The change in content goes hand in hand with a shift in style. “For 10 years, I’ve been telling people ‘be bigger, be louder.’ But in Spinning into Butter, I spent most of my time telling people to be smaller, more internal,” Palmer says. He was gratified to see the company’s actors embracing the welcome new challenges of “a radically different set of acting chops.” Instead of constantly worrying whether they were loud enough for the people in the back rows to hear them, the question became, “Am I clear enough and specific enough for people to believe me?” Palmer explains.
It certainly worked. Audience members almost felt like they were participating in the tense meetings among college administrators striving to deal with racial harassment incidents at a small college. At a talkback session after one of the opening weekend performances, the actors admitted that there was “no room to hide” in such a confined space. But they praised the “instant feedback” from the audience that the close quarters made possible, seeing it as an opportunity to explore subtlety and nuance in their acting.
Audiences members so far agree. According to Palmer, a survey taken during Spinning’s run revealed that 96 percent of respondents said they preferred the intimacy of The Vault to previous locations, especially noting the ability to hear the actors clearly. While that’s a biased selection—presumably, some of those who preferred the old space might not have attended—it still reflected the views of hundreds of respondents and exceeded the company’s hopes.
Set design will also adapt. “No one could see the set in the Venetian,” Palmer says. “We were constantly painting with broad brushes, just like the actors. Now we can turn our attention to detail and be more specific in our designs.”
This season’s other productions will each demonstrate a different, new theatrical facet to one of the Portland area’s gems. A revival of David McGillivray and Walter Zerlin Jr.’s farce The Farndale Avenue Housing Estate Townswomen’s Guild Dramatic Society’s Production of “Murder At Checkmate Manor” is “a big spectacle that shows off all the toys, more about the special lighting effects and the sound system,” Palmer says about the venue’s new state of the art technical capabilities. “Charles Dickens Writes A Christmas Carol is all about the projections—360-degree immersive stuff,” he says. “We’re taking advantage of what the space offers one piece at a time rather than throwing it all at them at once.”
Thinking Outside the Bag
The most significant news about The Vault is how its impact is already extending beyond the company that calls it home. Owning its own space, at last, has opened opportunities for Bag&Baggage—and for its community. Palmer intends to host improv comedy and the company’s annual Robert Burns holiday dinner fundraiser at The Vault. Much as downtown Portland’s Armory and Artists Repertory Theatre host events separate from their resident companies, The Vault is already taking a variety of bookings. The space provides fast-growing Hillsboro (Oregon’s fifth-largest city, with more than 100,000 residents) with a much-needed venue for everything from parties to performances. It also supplies Bag&Baggage a separate income stream (about a quarter of its total) from rentals and, thanks to a kitchen and wine bar, concessions.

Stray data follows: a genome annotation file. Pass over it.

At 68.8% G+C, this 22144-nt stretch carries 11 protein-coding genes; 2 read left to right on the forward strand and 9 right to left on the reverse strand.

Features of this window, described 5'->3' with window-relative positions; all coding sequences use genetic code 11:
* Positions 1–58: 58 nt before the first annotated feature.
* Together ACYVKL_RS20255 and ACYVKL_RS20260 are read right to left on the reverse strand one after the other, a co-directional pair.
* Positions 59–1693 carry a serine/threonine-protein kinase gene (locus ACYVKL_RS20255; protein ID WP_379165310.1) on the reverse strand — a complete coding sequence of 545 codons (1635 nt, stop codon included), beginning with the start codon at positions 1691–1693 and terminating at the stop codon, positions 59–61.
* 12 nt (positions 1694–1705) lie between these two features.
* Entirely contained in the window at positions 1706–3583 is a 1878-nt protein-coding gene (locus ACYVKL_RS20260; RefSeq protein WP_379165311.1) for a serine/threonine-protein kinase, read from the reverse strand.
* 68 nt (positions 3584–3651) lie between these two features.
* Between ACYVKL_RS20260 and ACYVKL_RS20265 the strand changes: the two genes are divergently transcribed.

“We’re thinking about the venue itself becoming a huge resource for us and the community. I want people to think of it as a place to go to have a wide range of experiences, not just Bag&Baggage.” The community has embraced the notion. “Our community is delighted that Bag&Baggage and The Vault will help ensure that Hillsboro remains a thriving hub for arts and cultural activities,” says Hillsboro Public Affairs Manager Patrick Preston. “This high-quality venue is a wonderful addition. [It] enhances downtown Hillsboro’s reputation as a regional arts destination and increases opportunities for downtown restaurants and retailers to welcome patrons before and after performances and other events.”
Recognizing the company’s fiscal soundness and contributions to the local culture and economy, Hillsboro chipped in with a 25-year loan, and the state followed suit with a $50,000 grant to support the company’s Cultural Innovation Program. “These funds will allow us to create one of the most flexible and advanced digital projection laboratories on the West Coast,” Palmer says. The 360-degree digitally immersive projection system will give “our artists, students from throughout the state, animators, innovators, and digital content creators a playground where they can experiment, develop new applications, and perfect their skills.”
The company may even reduce the number of productions, going to five shows per season. “We may do fewer things but increase our overall production values,” Palmer says, “[and] give ourselves a bit of breathing room to explore the options the building presents to us.” It’s a lesson taught by the company’s old home, the one they briefly revisited this fall. In the Venetian, Palmer explains, “I learned more than anything how much you have to adapt to a space rather than having the space adapt to you. That’s been incredibly valuable.” .